|In their revised manuscript, Kuttippurath et al. have addressed the earlier comments. Most importantly, it wasn't really clear what this study adds, that was not known from other published studies on the Arctic winter 2019/20. Nevertheless, the present study is scientifically sound, appropriately acknowledges earlier studies and provides a comprehensive overview. So all in all I recommend publication after consideration of some additional, most minor, comments:|
l.64: “The occurrence of extreme events is a feature of climate change”: I’m having problems with this statement as this is too general here: There are always extreme events, even without climate change. I suggest to drop the new sentences “The occurrence of extreme events is a feature of climate change (e.g. IPCC, 2007). Therefore, the extremely cold winters with large loss in ozone could also be a harbinger of climate change.” And continue as before with “Previous studies have postulated …”, which is much more to the point.
l.71: “However, in this study, we use different data sets, different loss estimation methods, and several assessment parameters together to study the polar processing and ozone loss in the Arctic winter 2020, and such an analysis is never done for this winter. This is particularly important as the winter was very cold with the largest ozone loss in the observational record and experienced the total column ozone (TCO) values below 220 DU for several days in the vortex, for the first time.” I suggest to avoid statements like “never done” and “for the first time” and just state (matter of fact): “In this study, we use different data sets and several parameters together, to investigate the large ozone loss in the Arctic winter 2020, and the conditions that led to the record low total column ozone (TCO) values below 220 DU in this winter.” (Or similar)
l.252: The finding of high amounts of ClO in air masses associated with the mini holes are very surprising, and I believe it was already suggested in the previous review round that it may be worth to further investigate that. Unfortunately, this is not further addressed here.
l.451: “The appearance of a threshold in TCO below 220 DU for several weeks demonstrates that Arctic winters may enter a new era of ozone depletion events, and signal significant changes in the climate of the region”: I don’t agree with this statement. It is fine to say that the Arctic may have entered a new level of ozone depletion, but whether or not this signals significant climate change or may be seen as a new era remains to be shown. This is not supported here in this study or by the given references.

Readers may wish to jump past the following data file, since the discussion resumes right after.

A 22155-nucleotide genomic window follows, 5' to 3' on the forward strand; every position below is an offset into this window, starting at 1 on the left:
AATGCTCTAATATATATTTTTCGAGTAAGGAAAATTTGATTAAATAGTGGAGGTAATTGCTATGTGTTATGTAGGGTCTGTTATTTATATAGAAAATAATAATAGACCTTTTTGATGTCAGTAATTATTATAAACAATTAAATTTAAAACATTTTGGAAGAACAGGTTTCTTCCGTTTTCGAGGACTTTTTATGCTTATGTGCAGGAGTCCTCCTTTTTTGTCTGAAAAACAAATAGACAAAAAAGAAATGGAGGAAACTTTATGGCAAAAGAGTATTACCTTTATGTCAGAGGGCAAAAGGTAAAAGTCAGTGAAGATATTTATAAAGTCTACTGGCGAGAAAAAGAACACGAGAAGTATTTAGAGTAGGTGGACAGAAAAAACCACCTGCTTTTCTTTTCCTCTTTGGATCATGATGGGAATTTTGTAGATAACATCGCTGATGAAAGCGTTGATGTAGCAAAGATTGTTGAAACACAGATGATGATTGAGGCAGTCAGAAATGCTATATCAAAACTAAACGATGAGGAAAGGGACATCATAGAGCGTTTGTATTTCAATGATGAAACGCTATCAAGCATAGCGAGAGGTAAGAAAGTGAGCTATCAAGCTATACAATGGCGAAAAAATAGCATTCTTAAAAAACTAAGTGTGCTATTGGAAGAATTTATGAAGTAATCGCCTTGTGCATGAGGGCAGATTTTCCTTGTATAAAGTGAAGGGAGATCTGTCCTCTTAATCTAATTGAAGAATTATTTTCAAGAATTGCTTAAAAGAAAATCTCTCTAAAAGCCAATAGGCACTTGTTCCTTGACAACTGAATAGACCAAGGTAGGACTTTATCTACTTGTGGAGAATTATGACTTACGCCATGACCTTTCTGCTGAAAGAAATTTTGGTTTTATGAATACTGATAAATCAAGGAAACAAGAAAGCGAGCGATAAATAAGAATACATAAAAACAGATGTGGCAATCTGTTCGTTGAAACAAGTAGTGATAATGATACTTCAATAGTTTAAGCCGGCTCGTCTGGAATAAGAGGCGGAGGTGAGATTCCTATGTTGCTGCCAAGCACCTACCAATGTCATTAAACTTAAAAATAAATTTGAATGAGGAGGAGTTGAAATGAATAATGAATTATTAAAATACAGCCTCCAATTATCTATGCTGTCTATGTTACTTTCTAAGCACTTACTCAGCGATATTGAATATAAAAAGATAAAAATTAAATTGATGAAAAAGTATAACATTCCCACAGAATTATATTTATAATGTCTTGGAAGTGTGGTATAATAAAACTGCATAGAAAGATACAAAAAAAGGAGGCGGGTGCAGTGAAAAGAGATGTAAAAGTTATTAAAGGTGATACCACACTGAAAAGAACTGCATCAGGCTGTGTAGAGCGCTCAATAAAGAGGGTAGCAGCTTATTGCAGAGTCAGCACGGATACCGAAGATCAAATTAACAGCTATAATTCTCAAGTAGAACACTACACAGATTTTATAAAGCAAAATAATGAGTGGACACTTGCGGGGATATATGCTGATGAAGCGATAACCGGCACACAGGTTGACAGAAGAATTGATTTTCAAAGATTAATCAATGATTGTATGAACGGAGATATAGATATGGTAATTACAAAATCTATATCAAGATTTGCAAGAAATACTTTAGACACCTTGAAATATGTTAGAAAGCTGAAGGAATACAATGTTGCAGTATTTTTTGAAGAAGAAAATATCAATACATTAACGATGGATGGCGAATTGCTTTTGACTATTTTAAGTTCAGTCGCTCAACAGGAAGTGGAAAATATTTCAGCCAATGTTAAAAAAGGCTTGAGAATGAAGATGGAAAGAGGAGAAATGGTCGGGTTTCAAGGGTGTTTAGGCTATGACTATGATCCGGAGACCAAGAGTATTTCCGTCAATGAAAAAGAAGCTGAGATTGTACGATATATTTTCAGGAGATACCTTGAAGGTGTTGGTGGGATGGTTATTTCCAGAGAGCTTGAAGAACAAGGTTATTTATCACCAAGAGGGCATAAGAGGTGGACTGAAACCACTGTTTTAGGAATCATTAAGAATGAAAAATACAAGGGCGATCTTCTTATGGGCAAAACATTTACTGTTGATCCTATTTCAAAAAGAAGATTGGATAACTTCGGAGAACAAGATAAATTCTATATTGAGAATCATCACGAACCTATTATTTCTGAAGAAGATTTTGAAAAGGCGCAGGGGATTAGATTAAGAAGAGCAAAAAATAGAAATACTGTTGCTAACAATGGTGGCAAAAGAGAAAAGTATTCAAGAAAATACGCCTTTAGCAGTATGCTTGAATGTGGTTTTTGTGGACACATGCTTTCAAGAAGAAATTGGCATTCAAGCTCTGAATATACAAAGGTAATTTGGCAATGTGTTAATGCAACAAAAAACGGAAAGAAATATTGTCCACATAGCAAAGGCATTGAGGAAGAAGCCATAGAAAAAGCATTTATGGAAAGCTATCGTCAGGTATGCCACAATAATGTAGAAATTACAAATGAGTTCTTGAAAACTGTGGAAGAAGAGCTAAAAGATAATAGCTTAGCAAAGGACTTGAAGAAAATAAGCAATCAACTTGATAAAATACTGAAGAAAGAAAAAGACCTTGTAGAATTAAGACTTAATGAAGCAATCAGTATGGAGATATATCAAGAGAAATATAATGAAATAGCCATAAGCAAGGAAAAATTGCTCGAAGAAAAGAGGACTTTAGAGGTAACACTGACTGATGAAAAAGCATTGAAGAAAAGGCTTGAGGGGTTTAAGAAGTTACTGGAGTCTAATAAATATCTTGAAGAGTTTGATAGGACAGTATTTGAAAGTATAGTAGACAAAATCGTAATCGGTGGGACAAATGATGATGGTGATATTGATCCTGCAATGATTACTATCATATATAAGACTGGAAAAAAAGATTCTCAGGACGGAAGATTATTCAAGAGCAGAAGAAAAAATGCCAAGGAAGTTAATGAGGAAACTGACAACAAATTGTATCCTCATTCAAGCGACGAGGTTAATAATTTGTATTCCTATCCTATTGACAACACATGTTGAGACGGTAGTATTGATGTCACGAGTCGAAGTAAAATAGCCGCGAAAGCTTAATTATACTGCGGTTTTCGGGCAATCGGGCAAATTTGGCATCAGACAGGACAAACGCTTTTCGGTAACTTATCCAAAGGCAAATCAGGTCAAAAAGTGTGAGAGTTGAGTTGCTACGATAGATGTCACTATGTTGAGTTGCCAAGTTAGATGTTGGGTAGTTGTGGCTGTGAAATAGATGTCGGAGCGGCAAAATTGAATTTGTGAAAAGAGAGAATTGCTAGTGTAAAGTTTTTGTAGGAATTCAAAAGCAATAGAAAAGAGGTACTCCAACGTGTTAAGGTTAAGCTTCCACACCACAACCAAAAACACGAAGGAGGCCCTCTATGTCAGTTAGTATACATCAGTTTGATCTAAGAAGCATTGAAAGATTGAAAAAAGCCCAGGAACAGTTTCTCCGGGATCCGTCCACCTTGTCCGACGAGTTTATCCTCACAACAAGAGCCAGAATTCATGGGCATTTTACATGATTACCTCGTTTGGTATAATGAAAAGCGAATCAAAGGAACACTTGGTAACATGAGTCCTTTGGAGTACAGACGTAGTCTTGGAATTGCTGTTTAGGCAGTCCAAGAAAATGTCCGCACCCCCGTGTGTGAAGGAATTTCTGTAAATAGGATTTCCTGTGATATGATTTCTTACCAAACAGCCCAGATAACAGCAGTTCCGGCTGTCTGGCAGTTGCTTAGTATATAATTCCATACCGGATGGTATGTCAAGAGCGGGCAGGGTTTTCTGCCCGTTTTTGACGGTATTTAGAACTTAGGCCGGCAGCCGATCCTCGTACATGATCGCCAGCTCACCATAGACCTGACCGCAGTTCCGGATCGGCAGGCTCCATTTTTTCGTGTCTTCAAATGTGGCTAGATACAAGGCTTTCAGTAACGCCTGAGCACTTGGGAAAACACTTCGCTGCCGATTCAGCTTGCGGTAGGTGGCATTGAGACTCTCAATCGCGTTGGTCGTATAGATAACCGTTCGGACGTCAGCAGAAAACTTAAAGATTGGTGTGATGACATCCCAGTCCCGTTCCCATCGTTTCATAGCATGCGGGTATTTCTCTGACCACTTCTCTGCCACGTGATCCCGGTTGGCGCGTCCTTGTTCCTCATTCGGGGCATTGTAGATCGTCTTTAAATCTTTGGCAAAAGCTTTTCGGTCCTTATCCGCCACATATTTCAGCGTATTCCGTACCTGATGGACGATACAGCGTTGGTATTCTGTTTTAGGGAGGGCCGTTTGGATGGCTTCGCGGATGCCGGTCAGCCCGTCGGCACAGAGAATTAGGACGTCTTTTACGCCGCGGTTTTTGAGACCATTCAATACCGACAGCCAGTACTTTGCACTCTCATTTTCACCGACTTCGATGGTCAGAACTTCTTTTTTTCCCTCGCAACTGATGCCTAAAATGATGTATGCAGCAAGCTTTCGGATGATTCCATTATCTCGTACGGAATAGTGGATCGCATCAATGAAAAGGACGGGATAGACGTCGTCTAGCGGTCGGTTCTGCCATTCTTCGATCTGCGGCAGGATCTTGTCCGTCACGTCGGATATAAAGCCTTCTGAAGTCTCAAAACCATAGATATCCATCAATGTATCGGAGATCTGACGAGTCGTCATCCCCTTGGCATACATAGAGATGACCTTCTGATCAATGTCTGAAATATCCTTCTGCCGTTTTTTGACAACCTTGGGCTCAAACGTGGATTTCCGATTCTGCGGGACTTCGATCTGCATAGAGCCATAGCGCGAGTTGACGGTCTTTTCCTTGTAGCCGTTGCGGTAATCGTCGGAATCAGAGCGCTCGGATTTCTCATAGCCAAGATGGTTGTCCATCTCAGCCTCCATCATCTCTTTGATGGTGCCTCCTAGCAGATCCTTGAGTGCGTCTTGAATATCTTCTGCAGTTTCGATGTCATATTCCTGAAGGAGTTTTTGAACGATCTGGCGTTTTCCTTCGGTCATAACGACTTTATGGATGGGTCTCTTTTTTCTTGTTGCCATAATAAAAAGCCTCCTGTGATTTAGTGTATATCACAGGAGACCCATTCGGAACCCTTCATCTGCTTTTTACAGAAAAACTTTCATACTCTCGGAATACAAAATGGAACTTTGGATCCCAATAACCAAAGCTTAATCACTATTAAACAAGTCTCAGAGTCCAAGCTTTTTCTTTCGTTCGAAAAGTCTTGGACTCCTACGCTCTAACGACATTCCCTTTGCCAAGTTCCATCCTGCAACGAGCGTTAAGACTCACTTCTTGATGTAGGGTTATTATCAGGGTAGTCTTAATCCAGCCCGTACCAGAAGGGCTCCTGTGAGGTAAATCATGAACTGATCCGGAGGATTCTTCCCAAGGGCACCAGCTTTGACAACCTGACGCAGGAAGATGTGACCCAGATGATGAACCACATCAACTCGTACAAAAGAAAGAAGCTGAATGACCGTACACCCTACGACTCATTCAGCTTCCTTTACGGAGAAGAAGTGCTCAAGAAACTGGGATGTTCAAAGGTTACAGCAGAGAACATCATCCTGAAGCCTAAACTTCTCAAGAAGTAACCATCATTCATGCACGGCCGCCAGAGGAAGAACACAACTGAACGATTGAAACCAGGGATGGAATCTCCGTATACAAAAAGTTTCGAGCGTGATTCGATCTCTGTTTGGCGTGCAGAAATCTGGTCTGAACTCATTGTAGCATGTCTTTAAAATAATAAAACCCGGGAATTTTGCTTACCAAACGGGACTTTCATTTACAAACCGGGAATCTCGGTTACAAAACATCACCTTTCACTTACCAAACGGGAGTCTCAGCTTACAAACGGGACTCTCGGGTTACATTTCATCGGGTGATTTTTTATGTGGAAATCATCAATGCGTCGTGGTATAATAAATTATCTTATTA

l.30 “Montreal protocol” -> “the Montreal protocol”
l.40: “high temperatures“ -> “higher temperatures”
l.45: “the ground-based” -> “ground-based”
l.45-48: “ground -based measurements show about 15–20% of loss in most Antarctic winters”, I’m confused at this point: is this a typo and should read “in most Arctic winters”?
l.81: I suggest to move the statement on the uncertainty of the ozone sonde measurements to the end of the next paragraph, after the statement on the satellite uncertainty. Maybe also moving the list of species from MLS up to l.77/78.
l.163-168: “The diagnosis with heat flux and the eddy heat flux associated with waves demonstrates that the momentum transported from the troposphere to stratosphere was very weak in 2020 (in the range of -20 to 30 Km s -1), and the heat flux values are zero or negative (e.g. -10 Km s -1 in February) during most part of the winter. These results are also in agreement with the eddy heat flux computed for the waves, as they also show smaller wave momentum to the stratosphere. In short, the eddy heat flux and wave heat flux show smaller values in January-April; indicating the reason for the less disturbed long-lasting vortex in 2020.” I find these lines confusing. As I understand both panels in Fig.1 show eddy heat flux, one calculated for all waves, the other for waves 1-3, right? Maybe you could make this clearer.
l.194: “We use the profile descent method using the trace of air motions N2O and is a widely used method for ozone loss estimation”: This sentence is not very clear.
l.221: “and there is no sunlight in the Arctic vortex in early winter”: this statement contradicts what is said a few lines further down. Maybe write “…and one would not expect significant amounts of sunlight in the early winter Arctic vortex…”
l.252: “TCO transported”: better say “ozone transported” to link to the discussion on profile changes in the next lines.
l.315: “A very similar conclusion is also presented in the study of Grooß and Müller (2021).” -> “…higher than that of any previous Arctic winter (Grooß and Müller, 2021).”
l.338: “record-breaking ice PSCs” -> “record-breaking extent of ice PSCs” (or whatever quantity you are referring to here)
l.343: “We also looked at the changes in EESC during the period (2005-2020) and there has been continuous decline in EESC during the period (Fig. 6, top panel). The rate of change of EESC during the period is about 246.16 ppt per year (e.g. WMO, 2018); suggesting a consistent reduction in stratospheric halogen loading in 2020 (e.g. Grooß and Müller, 2021).” This is a bit wordy and can be expressed more compact as “During the period 2005-2020 there has been a continuous decline in EESC by about 246.16ppt per year (e.g. WMO, 2018).” However, how can WMO (2018) be cited for changes up to 2020? I don’t understand why this suggests a consistent reduction in halogen loading: this is the change in stratospheric halogen loading. Or do I miss something here?
l.436: “column ozone loss ever measured”: I’m having problems with the statement, that the column ozone loss was measured, as we cannot directly measure column ozone LOSS. We can only measure ozone columns or profiles and derive chemical loss using certain assumptions (as described in this paper).